Date of Submission
Trinidad, J. (2017). Walter Kasper’s Theology of the Spirit and its Implications for the Reception of Lay Ecclesial Ministry in the Catholic Church (Doctoral thesis, Australian Catholic University). Retrieved from https://doi.org/10.4226/66/5b063b68e2189
This thesis explores Walter Kasper’s theology of the Spirit in his three major works on Christology, God the Trinity and the Church. It then takes up implications of his pneumatology for the reception of a new phenomenon in the life of the Catholic Church: lay ecclesial ministry. The originality of the thesis lies in its unique contribution to theological reflection on the Spirit at work in the life of the Church in the emergence of lay ecclesial ministries. Kasper’s pneumatology has been put to the service of deepening the identity and mission of ordained ministry, to strengthening the theology and practice of ecumenical and interreligious dialogue and to other major theological questions and pastoral concerns. However, its potential for contributing to systematic reflection on the identity and mission of lay ministers in the Church and to the emerging shape of Catholic Church identity and mission has not been fully explored. Kasper’s pneumatology is a rich, and until now, untapped, theological resource for the reception of new models and practices of lay ministry. In the light of Kasper’s pneumatology, lay ecclesial ministries can be understood as leading the Church into deeper reception of conciliar renewal.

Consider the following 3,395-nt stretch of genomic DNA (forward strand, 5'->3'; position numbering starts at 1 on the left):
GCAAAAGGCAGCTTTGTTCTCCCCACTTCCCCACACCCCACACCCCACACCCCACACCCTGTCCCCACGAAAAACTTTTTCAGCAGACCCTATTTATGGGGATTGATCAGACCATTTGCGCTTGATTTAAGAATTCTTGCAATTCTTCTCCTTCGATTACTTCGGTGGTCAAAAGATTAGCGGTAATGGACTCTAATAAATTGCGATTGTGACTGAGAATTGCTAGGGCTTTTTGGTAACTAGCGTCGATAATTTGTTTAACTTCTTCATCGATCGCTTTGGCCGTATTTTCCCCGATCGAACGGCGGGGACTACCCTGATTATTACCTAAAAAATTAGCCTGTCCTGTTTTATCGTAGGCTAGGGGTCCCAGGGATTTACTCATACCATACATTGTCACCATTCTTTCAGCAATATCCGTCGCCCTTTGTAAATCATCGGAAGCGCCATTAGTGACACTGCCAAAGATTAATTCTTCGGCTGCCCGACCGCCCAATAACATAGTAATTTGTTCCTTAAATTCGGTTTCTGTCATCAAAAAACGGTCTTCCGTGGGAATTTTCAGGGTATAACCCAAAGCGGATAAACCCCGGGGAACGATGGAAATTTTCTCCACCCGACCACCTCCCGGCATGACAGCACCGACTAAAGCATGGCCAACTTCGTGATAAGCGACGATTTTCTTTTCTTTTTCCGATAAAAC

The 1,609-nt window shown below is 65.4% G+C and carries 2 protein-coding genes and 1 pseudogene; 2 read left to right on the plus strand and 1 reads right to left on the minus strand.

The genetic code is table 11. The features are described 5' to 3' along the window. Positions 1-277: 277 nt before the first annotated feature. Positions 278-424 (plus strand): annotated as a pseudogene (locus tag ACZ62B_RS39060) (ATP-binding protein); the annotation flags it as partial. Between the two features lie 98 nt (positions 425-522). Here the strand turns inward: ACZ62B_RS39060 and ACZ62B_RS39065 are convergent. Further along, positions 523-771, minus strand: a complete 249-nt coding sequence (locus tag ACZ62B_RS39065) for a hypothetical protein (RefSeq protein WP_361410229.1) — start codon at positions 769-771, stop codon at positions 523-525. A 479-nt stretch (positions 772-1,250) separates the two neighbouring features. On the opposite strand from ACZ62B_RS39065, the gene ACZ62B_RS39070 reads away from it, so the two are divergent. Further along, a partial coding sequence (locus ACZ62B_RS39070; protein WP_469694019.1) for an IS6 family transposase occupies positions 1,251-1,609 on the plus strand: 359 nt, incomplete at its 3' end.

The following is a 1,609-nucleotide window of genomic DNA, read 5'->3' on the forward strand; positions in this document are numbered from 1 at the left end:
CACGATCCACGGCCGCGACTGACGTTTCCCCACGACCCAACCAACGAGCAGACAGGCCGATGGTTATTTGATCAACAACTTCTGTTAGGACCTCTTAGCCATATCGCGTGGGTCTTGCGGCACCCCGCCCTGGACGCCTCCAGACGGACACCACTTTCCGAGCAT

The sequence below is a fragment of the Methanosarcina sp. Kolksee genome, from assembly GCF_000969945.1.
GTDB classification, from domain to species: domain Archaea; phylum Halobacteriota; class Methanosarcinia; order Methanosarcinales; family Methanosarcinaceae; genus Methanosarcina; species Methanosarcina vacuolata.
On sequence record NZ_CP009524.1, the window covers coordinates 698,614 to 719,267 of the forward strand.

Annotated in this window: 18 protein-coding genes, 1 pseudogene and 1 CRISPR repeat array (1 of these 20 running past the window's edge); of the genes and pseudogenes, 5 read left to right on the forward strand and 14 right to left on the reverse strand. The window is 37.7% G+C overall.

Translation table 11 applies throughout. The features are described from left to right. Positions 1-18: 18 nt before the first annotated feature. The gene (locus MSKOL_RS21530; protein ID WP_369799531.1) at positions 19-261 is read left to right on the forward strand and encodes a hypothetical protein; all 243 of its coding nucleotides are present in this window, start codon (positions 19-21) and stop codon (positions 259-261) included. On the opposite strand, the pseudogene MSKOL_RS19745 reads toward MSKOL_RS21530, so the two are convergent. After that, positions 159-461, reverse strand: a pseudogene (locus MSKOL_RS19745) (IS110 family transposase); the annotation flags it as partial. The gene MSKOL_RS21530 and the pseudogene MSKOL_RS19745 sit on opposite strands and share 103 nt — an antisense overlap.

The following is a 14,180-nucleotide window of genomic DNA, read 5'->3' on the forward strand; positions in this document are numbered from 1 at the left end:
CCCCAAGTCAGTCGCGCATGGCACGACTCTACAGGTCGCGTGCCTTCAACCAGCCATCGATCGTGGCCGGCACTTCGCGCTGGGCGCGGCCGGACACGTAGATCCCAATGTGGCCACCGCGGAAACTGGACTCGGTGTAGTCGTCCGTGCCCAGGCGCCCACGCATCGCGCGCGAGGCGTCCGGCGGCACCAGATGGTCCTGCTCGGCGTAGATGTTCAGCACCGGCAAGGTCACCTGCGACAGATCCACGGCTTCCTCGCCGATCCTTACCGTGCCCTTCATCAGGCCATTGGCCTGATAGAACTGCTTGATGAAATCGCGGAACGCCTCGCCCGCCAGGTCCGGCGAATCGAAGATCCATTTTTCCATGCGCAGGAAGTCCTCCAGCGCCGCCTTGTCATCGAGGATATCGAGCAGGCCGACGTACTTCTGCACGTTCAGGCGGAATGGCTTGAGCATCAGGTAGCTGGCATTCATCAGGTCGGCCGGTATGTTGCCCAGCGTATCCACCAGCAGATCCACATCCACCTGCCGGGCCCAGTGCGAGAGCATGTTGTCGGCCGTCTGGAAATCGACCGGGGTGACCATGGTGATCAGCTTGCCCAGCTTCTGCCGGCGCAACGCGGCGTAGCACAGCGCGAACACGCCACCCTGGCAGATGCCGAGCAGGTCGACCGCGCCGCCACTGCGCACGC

Part A critically examines Kasper’s Spirit-christology, his pneumatologically conditioned Trinitarian theology and his communio-ecclesiology. Part B explores implications of Kasper’s pneumatology for lay ecclesial ministry. This section begins by analysing Kasper’s explicit treatment of lay ministry and leadership in selected largely untranslated works. It then brings his pneumatology and pastoral reflections into dialogue with the work of key English language theologians writing about lay ecclesial ministry. The thesis explores how Kasper’s theology of the Spirit functions in addressing theological questions which lay ecclesial ministry raises for the Church. The thesis concludes with a number of implications of Kasper’s pneumatology for future development and deeper reception of lay ecclesial ministries as an open-ended, unfinished contemporary work of the Spirit.
School of Theology
Doctor of Philosophy (PhD)
Faculty of Theology and Philosophy
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